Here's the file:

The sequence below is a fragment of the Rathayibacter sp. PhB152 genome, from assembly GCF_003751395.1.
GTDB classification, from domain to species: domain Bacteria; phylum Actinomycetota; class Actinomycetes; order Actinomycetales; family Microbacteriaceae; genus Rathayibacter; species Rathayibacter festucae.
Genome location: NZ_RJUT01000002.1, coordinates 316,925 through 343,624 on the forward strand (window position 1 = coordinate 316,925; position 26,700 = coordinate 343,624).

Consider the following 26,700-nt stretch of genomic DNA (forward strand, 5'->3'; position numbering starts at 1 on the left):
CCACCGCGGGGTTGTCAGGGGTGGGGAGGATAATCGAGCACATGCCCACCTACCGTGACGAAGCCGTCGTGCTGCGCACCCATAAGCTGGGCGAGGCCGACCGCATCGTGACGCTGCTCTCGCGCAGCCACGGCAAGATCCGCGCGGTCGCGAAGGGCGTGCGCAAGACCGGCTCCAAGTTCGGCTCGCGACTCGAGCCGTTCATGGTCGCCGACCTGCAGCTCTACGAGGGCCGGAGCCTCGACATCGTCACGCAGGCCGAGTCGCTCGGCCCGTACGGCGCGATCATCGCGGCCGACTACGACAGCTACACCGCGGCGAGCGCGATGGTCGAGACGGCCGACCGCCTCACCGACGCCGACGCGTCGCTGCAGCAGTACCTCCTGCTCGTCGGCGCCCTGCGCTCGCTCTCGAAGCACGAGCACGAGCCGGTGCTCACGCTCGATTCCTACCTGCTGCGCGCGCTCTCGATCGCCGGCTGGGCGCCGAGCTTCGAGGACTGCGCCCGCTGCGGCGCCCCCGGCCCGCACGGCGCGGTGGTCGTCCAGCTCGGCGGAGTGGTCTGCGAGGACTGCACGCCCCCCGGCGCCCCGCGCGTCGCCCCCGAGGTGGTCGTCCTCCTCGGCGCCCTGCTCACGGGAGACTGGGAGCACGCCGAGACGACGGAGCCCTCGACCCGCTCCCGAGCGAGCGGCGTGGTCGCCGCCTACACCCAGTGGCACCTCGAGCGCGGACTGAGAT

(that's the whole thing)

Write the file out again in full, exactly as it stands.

The sequence below is a fragment of the Rathayibacter sp. PhB152 genome, from assembly GCF_003751395.1.
GTDB classification, from domain to species: domain Bacteria; phylum Actinomycetota; class Actinomycetes; order Actinomycetales; family Microbacteriaceae; genus Rathayibacter; species Rathayibacter festucae.
Genome location: NZ_RJUT01000002.1, coordinates 316,925 through 343,624 on the forward strand (window position 1 = coordinate 316,925; position 26,700 = coordinate 343,624).

Consider the following 26,700-nt stretch of genomic DNA (forward strand, 5'->3'; position numbering starts at 1 on the left):
CCACCGCGGGGTTGTCAGGGGTGGGGAGGATAATCGAGCACATGCCCACCTACCGTGACGAAGCCGTCGTGCTGCGCACCCATAAGCTGGGCGAGGCCGACCGCATCGTGACGCTGCTCTCGCGCAGCCACGGCAAGATCCGCGCGGTCGCGAAGGGCGTGCGCAAGACCGGCTCCAAGTTCGGCTCGCGACTCGAGCCGTTCATGGTCGCCGACCTGCAGCTCTACGAGGGCCGGAGCCTCGACATCGTCACGCAGGCCGAGTCGCTCGGCCCGTACGGCGCGATCATCGCGGCCGACTACGACAGCTACACCGCGGCGAGCGCGATGGTCGAGACGGCCGACCGCCTCACCGACGCCGACGCGTCGCTGCAGCAGTACCTCCTGCTCGTCGGCGCCCTGCGCTCGCTCTCGAAGCACGAGCACGAGCCGGTGCTCACGCTCGATTCCTACCTGCTGCGCGCGCTCTCGATCGCCGGCTGGGCGCCGAGCTTCGAGGACTGCGCCCGCTGCGGCGCCCCCGGCCCGCACGGCGCGGTGGTCGTCCAGCTCGGCGGAGTGGTCTGCGAGGACTGCACGCCCCCCGGCGCCCCGCGCGTCGCCCCCGAGGTGGTCGTCCTCCTCGGCGCCCTGCTCACGGGAGACTGGGAGCACGCCGAGACGACGGAGCCCTCGACCCGCTCCCGAGCGAGCGGCGTGGTCGCCGCCTACACCCAGTGGCACCTCGAGCGCGGACTGAGAT